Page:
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John Fetterman in South Philly: Make me Senate Democrats’ ‘51st vote’

The rally was two days before Fetterman and GOP nominee Mehmet Oz face off in the only debate of the election. Fetterman continues to struggle with his speech five months after suffering a stroke.

U.S. Senate candidate John Fetterman waves to the crowd during a rally at Dickinson Square Park in South Philadelphia.
U.S. Senate candidate John Fetterman waves to the crowd during a rally at Dickinson Square Park in South Philadelphia.Read moreDavid Maialetti / Staff Photographer

Democratic U.S. Senate nominee John Fetterman on Sunday urged about 200 supporters to make him “that 51st vote” to secure Democrats’ narrow hold on the Senate.

Speaking at a get-out-the-vote rally, Fetterman accused Republican nominee Mehmet Oz of attempting to “buy” the seat by moving to Pennsylvania from New Jersey and spending millions of dollars of his own money on his campaign.

“I’m running to serve Pennsylvania. Oz is running to use Pennsylvania,” Fetterman said at Dickinson Square Park.

He vowed to fight to end the Senate filibuster, increase the minimum wage, protect labor unions, and expand access to health care.

» READ MORE: John Fetterman and Mehmet Oz are finally facing off in a Senate debate. Here’s what we’re watching for.

He also said he would vote to codify abortion rights if elected.

“If anyone believes that a woman’s reproductive freedom belongs — that choice belongs — with Dr. Oz, you know who you can vote for,” he said. “But if you believe that that choice belongs with each woman and their doctor — what’s their right choice? — [I’m] the person that’s going to fight for that in this race.”

Oz spokesperson Brittany Yanick said Fetterman, who was mayor of Braddock before becoming lieutenant governor, “has already failed to show up for Pennsylvanians twice” in those roles.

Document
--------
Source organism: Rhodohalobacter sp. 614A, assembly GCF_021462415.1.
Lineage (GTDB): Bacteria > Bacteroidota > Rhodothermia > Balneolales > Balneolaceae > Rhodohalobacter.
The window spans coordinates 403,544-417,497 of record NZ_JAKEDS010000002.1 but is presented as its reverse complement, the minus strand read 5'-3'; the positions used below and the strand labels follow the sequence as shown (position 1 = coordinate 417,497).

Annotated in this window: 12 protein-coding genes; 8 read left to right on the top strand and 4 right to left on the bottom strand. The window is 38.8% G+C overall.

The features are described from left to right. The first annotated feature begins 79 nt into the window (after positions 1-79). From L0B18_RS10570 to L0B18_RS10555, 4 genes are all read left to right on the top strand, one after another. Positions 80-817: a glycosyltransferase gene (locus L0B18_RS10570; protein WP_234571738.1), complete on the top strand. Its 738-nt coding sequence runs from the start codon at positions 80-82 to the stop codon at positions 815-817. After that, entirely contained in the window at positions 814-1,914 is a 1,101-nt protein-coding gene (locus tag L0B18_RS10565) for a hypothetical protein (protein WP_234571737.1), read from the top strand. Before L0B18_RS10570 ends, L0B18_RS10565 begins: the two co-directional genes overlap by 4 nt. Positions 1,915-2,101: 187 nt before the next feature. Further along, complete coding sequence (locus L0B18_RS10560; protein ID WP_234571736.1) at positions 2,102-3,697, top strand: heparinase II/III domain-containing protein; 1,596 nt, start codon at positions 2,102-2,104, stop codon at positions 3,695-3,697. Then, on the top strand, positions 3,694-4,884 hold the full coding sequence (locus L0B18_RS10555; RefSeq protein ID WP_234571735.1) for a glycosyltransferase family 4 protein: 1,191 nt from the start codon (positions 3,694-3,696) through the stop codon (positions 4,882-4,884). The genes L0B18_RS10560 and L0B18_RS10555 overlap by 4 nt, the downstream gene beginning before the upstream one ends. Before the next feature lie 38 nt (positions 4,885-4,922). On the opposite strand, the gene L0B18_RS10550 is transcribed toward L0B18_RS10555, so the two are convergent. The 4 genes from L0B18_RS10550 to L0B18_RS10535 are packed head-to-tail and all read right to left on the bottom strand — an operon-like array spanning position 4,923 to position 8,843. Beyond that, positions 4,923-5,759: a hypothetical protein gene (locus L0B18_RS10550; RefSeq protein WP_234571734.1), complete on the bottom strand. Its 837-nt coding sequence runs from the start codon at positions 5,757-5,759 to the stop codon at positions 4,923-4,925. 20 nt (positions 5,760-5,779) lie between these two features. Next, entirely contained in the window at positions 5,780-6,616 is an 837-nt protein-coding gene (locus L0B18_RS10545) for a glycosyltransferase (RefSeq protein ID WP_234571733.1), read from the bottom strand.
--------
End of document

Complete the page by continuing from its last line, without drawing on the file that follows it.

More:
“John Fetterman is falling behind so he’s resorting to desperate lies and cheap distractions,” Yanick said. “Dr. Oz is talking to voters — Republicans, Democrats, and Independents — who want to see a change from the failed policies of the past.”

The race is considered close, and in a city where 80% of the million-plus registrants are Democrats, turnout in Philly could be crucial to the outcome. The Senate is split 50-50 between the two major parties, but Democrats have a technical majority because the vice president is a Democrat, with the power to cast a tie-breaking vote.

The Fetterman rally came 16 days before the election and two days before Fetterman and Oz face off in their only public debate.

Fetterman continues to have difficulties with speaking five months after suffering a stroke, and at times on Sunday he misspoke and struggled to find words. He acknowledged his stroke in his speech.

“And another thing — the elephant in the room,” he said. “We had a stroke back in May, and despite all that I survived to be back, and that means I’m going to fight for you all because I’m back out on the trail.”

» READ MORE: John Fetterman is in good health, his doctor says in a new medical report

Fetterman’s campaign last week released a detailed report from his doctor, who said the candidate “has no work restrictions and can work full duty in public office” and that “his communication is significantly improved.”

The report also noted that Fetterman continues to show signs of auditory processing disorder, which makes it more difficult for him to understand some spoken words.

Fetterman’s speech Sunday was in one of the most left-leaning areas of the state. On Saturday night he campaigned in Chester County with two more-moderate Democrats, U.S. Sen. Amy Klobuchar and U.S. Rep. Chrissy Houlahan.

Sunday’s event was part of the South Philly Voter Project, a Democratic effort led by progressive state legislators Elizabeth Fiedler and Nikil Saval to recruit and train volunteers to knock on 30,000 doors before Election Day and encourage residents to vote.

Fiedler said at the rally that they were halfway to reaching that goal, and that 90 to 100 people were volunteering to canvas on Sunday.

And, she said of the Phillies’ victory Saturday night in the National League Championship Series: “I’ve got to admit that game last night gives me hope,” she said.